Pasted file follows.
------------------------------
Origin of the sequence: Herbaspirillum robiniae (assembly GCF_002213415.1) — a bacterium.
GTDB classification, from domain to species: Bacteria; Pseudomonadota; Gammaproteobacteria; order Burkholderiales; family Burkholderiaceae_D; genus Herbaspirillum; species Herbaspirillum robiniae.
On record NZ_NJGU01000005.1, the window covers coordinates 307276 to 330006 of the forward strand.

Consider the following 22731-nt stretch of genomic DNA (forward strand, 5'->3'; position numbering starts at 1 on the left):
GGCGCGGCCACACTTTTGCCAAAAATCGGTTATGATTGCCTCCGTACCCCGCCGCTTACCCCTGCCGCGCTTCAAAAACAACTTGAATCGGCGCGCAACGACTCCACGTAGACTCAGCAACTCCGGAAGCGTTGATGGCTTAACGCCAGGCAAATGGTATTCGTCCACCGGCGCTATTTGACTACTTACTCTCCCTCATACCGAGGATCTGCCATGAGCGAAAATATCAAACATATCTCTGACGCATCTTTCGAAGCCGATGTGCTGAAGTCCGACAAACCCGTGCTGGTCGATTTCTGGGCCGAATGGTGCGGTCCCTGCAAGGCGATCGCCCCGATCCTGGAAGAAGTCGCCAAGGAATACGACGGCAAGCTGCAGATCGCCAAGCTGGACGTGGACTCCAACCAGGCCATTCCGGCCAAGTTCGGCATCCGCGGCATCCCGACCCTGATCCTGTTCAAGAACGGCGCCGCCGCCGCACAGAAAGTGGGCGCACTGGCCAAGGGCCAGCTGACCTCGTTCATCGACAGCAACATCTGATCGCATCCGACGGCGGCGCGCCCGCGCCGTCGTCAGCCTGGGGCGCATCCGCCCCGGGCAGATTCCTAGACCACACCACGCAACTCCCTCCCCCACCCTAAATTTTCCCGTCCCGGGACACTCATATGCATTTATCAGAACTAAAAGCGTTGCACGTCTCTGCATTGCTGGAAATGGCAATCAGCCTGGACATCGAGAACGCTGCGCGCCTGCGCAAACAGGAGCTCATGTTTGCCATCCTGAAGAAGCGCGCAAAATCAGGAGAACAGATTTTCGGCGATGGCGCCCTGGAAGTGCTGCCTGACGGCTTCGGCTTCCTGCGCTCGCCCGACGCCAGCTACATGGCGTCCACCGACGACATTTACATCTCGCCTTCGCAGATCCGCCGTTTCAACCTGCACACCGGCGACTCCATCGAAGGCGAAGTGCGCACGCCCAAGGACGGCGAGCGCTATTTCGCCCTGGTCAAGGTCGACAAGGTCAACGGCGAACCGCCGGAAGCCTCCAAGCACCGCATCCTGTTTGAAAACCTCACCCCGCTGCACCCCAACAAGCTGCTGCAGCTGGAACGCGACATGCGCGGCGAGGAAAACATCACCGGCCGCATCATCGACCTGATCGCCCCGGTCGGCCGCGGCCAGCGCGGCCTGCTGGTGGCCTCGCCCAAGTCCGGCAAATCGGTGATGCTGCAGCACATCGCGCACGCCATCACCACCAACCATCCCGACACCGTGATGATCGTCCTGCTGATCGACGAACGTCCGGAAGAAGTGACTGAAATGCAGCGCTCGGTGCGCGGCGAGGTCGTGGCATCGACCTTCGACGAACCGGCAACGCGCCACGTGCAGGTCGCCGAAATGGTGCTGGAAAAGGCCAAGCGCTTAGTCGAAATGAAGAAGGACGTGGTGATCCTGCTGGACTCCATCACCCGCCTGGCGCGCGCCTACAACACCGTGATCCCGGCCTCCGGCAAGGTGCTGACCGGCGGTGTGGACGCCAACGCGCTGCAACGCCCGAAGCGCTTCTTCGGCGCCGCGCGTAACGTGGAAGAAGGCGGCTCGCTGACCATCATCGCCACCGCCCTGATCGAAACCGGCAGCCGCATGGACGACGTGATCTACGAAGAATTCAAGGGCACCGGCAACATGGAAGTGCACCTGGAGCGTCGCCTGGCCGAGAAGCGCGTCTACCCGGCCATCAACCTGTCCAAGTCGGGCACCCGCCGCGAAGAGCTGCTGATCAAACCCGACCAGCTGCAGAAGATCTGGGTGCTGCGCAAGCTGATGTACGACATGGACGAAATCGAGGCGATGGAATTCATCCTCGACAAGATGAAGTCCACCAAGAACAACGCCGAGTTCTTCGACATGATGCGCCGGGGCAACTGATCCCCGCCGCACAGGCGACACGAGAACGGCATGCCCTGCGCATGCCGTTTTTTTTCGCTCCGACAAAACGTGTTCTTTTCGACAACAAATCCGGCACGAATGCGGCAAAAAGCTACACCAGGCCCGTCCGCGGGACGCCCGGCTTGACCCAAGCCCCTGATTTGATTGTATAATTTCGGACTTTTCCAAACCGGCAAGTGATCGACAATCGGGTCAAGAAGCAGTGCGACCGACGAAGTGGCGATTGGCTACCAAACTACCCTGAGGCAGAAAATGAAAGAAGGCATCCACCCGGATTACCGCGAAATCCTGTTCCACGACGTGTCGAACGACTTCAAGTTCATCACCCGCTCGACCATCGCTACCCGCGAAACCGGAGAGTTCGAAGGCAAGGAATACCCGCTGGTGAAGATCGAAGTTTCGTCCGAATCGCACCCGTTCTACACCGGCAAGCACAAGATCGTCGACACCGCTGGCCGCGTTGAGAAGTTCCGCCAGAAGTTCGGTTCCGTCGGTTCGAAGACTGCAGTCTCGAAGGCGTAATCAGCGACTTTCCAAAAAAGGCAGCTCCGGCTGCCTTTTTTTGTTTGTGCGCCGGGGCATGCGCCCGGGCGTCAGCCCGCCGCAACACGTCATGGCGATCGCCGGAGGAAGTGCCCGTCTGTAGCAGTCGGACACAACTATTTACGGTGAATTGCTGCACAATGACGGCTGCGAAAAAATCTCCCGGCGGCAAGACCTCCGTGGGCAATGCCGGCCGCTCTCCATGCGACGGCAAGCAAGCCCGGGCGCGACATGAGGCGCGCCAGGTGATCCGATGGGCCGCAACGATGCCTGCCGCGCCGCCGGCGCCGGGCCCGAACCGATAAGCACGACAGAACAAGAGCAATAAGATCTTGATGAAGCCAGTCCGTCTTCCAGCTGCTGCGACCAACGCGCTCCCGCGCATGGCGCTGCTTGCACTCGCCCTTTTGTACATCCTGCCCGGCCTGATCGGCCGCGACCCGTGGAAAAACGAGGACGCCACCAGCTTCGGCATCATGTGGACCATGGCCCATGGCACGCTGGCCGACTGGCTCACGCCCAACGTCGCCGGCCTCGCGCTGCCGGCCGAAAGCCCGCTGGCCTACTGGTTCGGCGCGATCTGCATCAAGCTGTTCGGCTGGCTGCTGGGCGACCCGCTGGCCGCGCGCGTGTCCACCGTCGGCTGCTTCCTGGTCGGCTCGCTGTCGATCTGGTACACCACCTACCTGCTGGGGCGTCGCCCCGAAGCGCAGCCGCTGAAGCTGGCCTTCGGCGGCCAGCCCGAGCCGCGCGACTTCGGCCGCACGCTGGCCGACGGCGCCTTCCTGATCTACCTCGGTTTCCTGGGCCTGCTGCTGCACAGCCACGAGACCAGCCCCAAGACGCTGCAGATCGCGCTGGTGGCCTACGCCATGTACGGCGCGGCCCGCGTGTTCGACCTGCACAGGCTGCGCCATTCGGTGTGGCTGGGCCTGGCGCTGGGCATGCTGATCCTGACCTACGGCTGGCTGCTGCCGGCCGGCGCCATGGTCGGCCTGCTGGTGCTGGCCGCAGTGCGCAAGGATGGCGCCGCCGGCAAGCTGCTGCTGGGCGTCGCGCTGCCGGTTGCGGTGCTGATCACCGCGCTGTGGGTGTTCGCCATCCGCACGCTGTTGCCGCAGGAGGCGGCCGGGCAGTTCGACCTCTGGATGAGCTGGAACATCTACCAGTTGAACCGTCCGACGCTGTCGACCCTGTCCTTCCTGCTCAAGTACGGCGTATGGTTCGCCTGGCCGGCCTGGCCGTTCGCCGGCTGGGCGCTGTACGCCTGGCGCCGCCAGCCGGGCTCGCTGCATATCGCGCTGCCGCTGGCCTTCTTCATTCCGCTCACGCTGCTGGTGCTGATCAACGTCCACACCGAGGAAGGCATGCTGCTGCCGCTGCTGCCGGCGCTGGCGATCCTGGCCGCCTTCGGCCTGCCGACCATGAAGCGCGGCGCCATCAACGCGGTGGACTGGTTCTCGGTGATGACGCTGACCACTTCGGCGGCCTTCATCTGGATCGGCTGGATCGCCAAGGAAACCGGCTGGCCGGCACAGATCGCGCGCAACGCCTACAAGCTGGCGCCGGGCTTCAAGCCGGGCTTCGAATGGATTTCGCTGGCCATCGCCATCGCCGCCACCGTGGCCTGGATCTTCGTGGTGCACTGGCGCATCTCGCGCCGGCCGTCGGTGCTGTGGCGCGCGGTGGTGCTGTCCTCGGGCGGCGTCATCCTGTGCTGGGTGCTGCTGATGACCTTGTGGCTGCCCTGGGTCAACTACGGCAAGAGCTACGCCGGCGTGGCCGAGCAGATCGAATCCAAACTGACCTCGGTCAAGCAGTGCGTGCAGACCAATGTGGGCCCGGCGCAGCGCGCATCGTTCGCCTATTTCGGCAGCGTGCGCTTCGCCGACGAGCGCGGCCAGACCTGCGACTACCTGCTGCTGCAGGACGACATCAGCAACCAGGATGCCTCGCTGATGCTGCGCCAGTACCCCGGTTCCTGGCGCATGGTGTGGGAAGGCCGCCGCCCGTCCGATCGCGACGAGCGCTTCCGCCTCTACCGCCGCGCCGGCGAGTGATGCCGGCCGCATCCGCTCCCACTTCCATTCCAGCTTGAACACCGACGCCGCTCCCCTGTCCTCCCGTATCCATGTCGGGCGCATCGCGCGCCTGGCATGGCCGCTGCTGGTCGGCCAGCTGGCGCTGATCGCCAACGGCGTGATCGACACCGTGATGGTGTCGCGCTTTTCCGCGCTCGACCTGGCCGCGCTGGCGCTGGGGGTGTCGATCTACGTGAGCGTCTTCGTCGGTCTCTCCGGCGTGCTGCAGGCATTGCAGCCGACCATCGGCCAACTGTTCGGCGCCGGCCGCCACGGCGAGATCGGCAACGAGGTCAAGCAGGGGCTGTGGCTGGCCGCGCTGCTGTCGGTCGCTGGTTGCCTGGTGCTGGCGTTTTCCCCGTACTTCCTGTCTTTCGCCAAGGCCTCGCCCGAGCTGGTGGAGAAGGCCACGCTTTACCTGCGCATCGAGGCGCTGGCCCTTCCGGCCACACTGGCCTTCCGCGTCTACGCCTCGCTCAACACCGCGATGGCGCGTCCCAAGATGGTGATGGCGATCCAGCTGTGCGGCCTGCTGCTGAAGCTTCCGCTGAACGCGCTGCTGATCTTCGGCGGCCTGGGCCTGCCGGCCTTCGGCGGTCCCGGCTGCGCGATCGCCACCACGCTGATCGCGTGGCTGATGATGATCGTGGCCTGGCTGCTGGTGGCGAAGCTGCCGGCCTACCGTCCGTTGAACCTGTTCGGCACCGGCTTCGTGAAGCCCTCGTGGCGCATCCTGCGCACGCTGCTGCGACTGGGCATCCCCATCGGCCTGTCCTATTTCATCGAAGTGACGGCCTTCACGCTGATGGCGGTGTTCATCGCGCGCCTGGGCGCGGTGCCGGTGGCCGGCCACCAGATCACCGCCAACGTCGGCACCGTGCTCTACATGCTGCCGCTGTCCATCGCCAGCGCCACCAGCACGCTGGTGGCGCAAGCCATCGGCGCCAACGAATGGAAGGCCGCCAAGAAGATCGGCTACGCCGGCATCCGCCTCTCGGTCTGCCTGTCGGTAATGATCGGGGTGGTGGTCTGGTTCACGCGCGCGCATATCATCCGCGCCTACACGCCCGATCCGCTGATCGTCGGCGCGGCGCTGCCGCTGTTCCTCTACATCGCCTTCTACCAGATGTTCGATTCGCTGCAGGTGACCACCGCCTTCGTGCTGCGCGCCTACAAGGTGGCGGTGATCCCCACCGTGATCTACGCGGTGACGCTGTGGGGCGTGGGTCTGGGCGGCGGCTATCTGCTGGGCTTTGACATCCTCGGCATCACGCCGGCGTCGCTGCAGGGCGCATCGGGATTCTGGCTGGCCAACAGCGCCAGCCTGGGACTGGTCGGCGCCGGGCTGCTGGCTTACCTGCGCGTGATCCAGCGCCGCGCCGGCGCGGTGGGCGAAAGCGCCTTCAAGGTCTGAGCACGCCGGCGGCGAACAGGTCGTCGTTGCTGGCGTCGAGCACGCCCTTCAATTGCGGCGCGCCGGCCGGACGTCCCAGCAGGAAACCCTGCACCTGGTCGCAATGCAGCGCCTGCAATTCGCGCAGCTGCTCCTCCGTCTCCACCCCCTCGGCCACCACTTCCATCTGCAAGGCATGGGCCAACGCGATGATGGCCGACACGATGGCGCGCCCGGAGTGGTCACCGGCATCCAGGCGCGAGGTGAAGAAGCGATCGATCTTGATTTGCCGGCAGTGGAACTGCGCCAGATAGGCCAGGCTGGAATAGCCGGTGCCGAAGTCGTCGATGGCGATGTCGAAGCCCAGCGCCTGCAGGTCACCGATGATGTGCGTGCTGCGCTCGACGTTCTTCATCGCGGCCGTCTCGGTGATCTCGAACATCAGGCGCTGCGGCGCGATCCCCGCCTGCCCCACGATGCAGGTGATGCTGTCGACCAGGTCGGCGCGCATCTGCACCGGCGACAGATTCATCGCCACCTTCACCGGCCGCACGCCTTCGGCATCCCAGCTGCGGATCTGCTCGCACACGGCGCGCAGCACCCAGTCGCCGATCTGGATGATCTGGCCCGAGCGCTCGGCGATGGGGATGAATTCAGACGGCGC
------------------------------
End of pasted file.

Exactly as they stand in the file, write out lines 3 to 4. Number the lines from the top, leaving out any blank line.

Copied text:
On record NZ_NJGU01000005.1, the window covers coordinates 307276 to 330006 of the forward strand.

Consider the following 22731-nt stretch of genomic DNA (forward strand, 5'->3'; position numbering starts at 1 on the left):